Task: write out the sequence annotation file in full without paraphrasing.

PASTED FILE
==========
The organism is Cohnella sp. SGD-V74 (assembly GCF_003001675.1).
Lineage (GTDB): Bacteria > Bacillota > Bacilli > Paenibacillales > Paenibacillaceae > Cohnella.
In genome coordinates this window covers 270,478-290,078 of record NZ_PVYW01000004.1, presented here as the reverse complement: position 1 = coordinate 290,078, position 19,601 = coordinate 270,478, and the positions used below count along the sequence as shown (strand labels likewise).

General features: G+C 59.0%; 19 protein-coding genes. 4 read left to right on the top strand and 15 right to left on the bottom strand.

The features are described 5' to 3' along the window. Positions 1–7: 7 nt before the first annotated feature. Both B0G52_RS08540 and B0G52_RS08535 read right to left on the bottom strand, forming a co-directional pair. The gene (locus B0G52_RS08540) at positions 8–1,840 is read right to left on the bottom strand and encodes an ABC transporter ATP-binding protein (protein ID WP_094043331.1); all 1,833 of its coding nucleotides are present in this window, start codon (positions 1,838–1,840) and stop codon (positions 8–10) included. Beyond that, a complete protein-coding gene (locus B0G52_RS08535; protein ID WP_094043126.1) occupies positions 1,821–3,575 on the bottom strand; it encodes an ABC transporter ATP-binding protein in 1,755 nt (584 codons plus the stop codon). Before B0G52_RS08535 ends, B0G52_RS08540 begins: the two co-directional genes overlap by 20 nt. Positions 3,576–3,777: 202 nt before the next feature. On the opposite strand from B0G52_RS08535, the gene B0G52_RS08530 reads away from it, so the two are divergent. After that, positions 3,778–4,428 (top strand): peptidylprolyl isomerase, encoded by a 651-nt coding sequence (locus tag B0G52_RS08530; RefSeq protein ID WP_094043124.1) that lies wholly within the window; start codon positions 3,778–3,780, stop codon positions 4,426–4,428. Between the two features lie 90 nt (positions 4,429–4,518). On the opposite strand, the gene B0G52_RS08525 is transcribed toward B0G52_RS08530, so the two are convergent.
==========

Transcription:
The organism is Cohnella sp. SGD-V74 (assembly GCF_003001675.1).
Lineage (GTDB): Bacteria > Bacillota > Bacilli > Paenibacillales > Paenibacillaceae > Cohnella.
In genome coordinates this window covers 270,478-290,078 of record NZ_PVYW01000004.1, presented here as the reverse complement: position 1 = coordinate 290,078, position 19,601 = coordinate 270,478, and the positions used below count along the sequence as shown (strand labels likewise).

General features: G+C 59.0%; 19 protein-coding genes. 4 read left to right on the top strand and 15 right to left on the bottom strand.

The features are described 5' to 3' along the window. Positions 1–7: 7 nt before the first annotated feature. Both B0G52_RS08540 and B0G52_RS08535 read right to left on the bottom strand, forming a co-directional pair. The gene (locus B0G52_RS08540) at positions 8–1,840 is read right to left on the bottom strand and encodes an ABC transporter ATP-binding protein (protein ID WP_094043331.1); all 1,833 of its coding nucleotides are present in this window, start codon (positions 1,838–1,840) and stop codon (positions 8–10) included. Beyond that, a complete protein-coding gene (locus B0G52_RS08535; protein ID WP_094043126.1) occupies positions 1,821–3,575 on the bottom strand; it encodes an ABC transporter ATP-binding protein in 1,755 nt (584 codons plus the stop codon). Before B0G52_RS08535 ends, B0G52_RS08540 begins: the two co-directional genes overlap by 20 nt. Positions 3,576–3,777: 202 nt before the next feature. On the opposite strand from B0G52_RS08535, the gene B0G52_RS08530 reads away from it, so the two are divergent. After that, positions 3,778–4,428 (top strand): peptidylprolyl isomerase, encoded by a 651-nt coding sequence (locus tag B0G52_RS08530; RefSeq protein ID WP_094043124.1) that lies wholly within the window; start codon positions 3,778–3,780, stop codon positions 4,426–4,428. Between the two features lie 90 nt (positions 4,429–4,518). On the opposite strand, the gene B0G52_RS08525 is transcribed toward B0G52_RS08530, so the two are convergent.